ILLINOIS NEWS NETWORK
With much of Illinois facing a substitute teacher shortage, a state lawmaker wants to give college students a chance to get into classrooms sooner.
According to the state Board of Education, one in four teachers in Illinois missed more than 10 days of class last year. With the pool of substitute teachers to fill their spots continually getting thinner, a bill filed by state Rep. Lindsay Parkhurst, R-Kankakee, would allow education undergraduates to fill that position.
“They’re already in the field so it’s not like we would be decreasing the standard for substitute teachers,” Parkhurst said.
Students would need to have accumulated 90 college credit hours before they could step foot into the classroom. Currently, Illinois requires a substitute to have at least a bachelor’s degree. The change would not only help the districts scrambling for substitutes, but it would give these undergraduates the opportunity to be paid for further in-classroom experience, and even make inroads with a desired district.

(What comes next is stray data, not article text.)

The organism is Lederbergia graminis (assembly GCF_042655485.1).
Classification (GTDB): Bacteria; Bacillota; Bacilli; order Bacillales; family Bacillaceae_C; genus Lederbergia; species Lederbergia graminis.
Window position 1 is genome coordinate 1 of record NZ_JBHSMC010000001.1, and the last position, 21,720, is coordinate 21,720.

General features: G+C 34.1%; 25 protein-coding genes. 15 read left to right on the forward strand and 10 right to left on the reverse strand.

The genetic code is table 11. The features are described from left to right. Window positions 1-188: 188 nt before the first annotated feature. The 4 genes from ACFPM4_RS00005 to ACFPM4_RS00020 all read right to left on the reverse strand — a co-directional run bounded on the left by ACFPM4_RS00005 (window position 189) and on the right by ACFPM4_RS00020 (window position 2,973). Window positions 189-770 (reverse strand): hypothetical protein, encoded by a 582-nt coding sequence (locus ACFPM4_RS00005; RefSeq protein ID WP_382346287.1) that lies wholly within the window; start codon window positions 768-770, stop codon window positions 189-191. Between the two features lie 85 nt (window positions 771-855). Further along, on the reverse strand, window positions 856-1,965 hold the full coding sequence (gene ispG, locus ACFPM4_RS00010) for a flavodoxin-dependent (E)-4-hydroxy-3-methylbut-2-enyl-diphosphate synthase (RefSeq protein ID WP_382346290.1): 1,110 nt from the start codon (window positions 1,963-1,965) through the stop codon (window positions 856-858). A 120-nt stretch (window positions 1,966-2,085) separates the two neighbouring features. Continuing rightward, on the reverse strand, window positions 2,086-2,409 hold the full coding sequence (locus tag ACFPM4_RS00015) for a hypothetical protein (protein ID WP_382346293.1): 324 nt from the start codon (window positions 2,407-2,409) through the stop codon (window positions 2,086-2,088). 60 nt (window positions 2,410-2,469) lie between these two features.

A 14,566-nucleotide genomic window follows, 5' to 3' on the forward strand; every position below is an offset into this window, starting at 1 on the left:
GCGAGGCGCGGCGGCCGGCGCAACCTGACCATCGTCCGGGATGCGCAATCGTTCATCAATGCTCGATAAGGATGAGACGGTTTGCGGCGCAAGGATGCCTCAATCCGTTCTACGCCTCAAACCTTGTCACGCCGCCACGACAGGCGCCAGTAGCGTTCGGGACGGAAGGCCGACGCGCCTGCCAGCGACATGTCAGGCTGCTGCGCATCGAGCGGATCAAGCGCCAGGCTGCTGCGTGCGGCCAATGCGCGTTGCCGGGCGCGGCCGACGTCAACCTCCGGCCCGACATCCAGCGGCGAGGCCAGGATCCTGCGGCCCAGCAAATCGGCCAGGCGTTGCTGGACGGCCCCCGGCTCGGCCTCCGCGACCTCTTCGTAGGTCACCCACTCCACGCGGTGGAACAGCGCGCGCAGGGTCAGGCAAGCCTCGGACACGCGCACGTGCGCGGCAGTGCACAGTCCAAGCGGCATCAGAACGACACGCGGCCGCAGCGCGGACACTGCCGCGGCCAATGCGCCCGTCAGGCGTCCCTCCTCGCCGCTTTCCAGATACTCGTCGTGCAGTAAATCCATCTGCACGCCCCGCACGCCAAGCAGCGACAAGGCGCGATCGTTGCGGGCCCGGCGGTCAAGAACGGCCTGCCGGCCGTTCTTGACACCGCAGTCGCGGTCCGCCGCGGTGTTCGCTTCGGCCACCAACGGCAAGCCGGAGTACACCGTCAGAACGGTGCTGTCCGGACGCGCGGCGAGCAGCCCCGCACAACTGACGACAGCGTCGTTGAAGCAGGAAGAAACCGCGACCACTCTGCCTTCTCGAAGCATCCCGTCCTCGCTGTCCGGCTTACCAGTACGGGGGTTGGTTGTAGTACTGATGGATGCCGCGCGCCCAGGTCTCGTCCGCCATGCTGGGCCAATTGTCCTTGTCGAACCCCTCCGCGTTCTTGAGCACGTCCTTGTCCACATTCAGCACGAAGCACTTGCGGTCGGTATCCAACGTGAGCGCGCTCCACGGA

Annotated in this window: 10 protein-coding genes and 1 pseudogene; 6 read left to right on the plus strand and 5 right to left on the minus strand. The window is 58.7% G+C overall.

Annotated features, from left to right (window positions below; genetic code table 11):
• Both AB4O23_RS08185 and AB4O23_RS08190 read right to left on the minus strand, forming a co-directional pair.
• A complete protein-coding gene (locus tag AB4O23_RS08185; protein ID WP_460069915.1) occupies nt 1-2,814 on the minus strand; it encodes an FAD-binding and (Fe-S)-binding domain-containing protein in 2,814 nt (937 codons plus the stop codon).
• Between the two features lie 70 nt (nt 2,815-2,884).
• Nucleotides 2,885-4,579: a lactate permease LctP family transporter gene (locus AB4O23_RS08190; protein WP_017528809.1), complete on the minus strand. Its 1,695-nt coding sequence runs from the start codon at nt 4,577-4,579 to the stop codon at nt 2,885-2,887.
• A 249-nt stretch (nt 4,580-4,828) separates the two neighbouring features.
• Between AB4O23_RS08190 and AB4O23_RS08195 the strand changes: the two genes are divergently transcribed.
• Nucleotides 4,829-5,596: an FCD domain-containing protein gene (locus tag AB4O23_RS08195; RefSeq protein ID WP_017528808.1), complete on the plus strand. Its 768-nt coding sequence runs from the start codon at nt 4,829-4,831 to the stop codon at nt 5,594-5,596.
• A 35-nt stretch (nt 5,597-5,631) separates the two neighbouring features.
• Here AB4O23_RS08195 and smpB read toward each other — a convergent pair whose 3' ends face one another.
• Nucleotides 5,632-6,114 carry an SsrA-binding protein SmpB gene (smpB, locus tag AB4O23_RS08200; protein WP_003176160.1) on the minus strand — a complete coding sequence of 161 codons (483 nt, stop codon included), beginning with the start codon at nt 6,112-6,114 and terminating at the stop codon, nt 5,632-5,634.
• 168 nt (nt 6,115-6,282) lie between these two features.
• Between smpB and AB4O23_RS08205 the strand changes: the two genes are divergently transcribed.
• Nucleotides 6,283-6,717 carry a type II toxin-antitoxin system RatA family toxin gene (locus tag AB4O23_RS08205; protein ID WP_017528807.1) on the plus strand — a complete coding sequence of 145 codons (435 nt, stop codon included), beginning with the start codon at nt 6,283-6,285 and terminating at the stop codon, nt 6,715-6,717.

Parkhurst said the state’s regulations are making the shortage worse.
“There’s a lot of regulations for testing and certification,” she said. “It’s affecting schools, teachers and students.”
The legislation is modeled after Michigan’s recent changes to its standards for substitute teachers.
Gov. Bruce Rauner signed a bill into law this year that would lighten the burden of potential substitute teachers in Illinois. The law reduced the licensing fee by $50, removes an additional written skills test, and allows teachers that have received their licences elsewhere to be further considered.